Recovery Lost: Why the U.S. and Europe Are Back at the Brink

How did the road out of recession lead into a cul-de-sac? And why, all of a sudden, is the world economy falling apart? The answer is all about growth and debt.

615 stop sign reuters.jpg

Is the stock runoff for real?

If you find yourself confused about the market meltdown, you've got company. Dow crashes, like Monday's 600 point plunge, are notorious black boxes. A few thousand investors acting on a hundred indicators rarely reveal a single, shining Truth. But this appears to be more than a one-time crash. The United States and Europe, twin engines of the global economy, are close to falling back into a recession.

What we're seeing is the confluence of two challenges that are both economic and political in nature. There is growth crisis in the United States. There is a debt crisis in Europe. And there isn't a single government that knows how to solve either.

Are we falling into another recession?

What the heck is going on, anyway?

Why didn't we reach escape velocity? Because the housing crisis never ended.

WHAT'S THE MATTER WITH THE U.S.? GROWTH.

The first thing to understand is that the past two weeks didn't tell us that the financial crisis is coming back. They told us that the crisis never ended.

If you can remember, July of 2010 was supposed to be the beginning of a "Recovery Summer." But when unemployment lingered above 9 percent for the next few months, we settled for "Jobless Recovery." For a year, that label stuck. Two weeks ago, we learned that gross domestic product grew less than 1% in the first six months of this year, and we downgraded to "Recoveryless Recovery." Now, after the first-ever credit downgrade and a historically terrible week in the stock market, we've all but dropped the word recovery. After Monday's carnage, all talk is of a possible double-dip recession.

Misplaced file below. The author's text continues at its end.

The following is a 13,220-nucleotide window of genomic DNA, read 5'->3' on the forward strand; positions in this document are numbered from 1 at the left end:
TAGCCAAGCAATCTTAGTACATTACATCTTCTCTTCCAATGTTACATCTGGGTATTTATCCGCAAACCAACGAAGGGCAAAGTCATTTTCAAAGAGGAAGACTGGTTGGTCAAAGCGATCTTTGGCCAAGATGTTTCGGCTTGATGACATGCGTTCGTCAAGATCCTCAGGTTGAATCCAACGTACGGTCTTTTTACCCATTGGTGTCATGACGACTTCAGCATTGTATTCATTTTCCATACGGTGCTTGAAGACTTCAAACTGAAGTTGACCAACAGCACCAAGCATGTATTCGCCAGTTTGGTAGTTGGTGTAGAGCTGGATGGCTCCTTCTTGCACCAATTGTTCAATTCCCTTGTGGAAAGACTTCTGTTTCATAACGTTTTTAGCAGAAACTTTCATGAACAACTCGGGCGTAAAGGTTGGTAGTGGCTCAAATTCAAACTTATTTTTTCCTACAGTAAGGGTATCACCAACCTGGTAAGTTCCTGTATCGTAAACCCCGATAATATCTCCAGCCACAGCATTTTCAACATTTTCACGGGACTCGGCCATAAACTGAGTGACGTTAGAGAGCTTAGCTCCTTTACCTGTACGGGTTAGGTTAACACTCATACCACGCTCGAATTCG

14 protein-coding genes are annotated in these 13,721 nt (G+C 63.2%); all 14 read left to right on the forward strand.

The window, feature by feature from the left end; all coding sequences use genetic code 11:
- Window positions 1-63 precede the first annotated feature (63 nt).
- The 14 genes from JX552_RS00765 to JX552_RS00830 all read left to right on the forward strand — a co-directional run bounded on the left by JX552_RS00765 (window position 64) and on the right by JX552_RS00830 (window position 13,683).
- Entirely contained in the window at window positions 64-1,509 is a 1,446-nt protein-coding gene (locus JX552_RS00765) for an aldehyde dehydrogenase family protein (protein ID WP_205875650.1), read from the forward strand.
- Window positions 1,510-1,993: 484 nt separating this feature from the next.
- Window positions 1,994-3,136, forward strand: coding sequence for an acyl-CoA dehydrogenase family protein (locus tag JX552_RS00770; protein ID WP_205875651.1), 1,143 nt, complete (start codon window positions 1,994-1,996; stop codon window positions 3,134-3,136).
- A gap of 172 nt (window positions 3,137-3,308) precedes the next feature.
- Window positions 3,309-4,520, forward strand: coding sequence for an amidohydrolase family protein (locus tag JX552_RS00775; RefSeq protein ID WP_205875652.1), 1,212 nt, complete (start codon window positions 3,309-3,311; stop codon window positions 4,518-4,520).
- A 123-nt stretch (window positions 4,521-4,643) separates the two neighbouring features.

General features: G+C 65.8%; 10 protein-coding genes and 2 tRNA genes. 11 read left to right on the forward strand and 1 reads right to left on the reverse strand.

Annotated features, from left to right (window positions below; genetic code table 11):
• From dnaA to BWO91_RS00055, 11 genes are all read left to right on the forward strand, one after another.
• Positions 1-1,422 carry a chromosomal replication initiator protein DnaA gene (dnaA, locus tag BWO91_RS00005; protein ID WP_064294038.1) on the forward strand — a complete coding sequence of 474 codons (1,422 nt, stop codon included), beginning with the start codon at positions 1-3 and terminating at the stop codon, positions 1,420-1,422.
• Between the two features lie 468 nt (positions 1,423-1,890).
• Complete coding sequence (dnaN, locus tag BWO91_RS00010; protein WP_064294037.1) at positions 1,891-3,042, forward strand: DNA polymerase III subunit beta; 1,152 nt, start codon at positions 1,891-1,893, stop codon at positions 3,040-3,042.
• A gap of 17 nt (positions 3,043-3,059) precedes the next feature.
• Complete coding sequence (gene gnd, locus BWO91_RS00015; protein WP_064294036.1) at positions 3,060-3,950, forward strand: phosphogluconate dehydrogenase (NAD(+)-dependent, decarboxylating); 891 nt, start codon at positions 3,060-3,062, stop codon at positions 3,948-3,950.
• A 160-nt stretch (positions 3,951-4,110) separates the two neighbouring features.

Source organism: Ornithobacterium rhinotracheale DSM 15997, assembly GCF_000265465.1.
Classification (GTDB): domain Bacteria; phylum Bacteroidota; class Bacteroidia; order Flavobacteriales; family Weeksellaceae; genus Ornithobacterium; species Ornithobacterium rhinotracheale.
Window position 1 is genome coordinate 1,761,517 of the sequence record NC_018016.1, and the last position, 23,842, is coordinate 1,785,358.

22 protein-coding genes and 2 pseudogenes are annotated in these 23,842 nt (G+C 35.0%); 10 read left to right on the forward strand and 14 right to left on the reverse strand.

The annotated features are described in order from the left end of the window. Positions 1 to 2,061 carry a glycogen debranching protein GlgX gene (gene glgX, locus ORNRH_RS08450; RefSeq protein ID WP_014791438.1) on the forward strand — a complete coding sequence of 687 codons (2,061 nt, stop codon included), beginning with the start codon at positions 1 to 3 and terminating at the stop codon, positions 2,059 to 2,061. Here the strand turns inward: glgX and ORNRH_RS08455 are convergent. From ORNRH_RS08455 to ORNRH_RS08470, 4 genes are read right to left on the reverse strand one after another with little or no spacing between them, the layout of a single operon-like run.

wapo stocks.pngMONDAY'S CARNAGE; WASHINGTON POST GRAPHIC


What precipitated the sell-off? The answers are printed all over our front pages. Investors saw jobs growing slower than population. They saw yearly GDP growth revised down by two-thirds in a single report, from 2.5% to 0.8%. They saw multinationals and financial companies with record-high profits sitting on their cash, moving offices overseas, attracting foreign customers -- anything but hiring Americans. And most importantly, they saw a debt ceiling debate that seemed to take place in alternate universe to our growth crisis. A reasonable explanation for the market's collapse is that investors saw an economy too sick to grow and a government too dysfunctional to act on it.

The economy feels sick because we never extracted the poison of the recession. The housing bust still lives with us. The value of the typical home fell by nearly 50% in the last five years. In many cities, values are still falling. This has wiped out the most important source of net worth to most middle income families. We aren't building new homes -- housing starts are down nearly 75% from the peak -- and we're stuck in our old homes -- one fifth of mortgages are in negative equity.

This housing depression creates a negative feedback loop. Families stuck in negative equity homes close their wallets. Businesses react to low revenue by not hiring. High unemployment depresses wages. Low wages delay the purchase of more homes, which would reverse the pernicious cycle. Since pictures often beat words in economics, here's the broad story of our housing bust through graphs:


But wait. It gets worse. "We've run out of options from government," says Barry Bosworth from the Brookings Institution. "Interest rates are zero. Quantitative easing has had a limited impact on the recovery. There is no prospect of consensus about fiscal policy, which will probably become contractionary over the next year."

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Derek Thompson is a senior editor at The Atlantic, where he writes about economics, labor markets, and the entertainment business.

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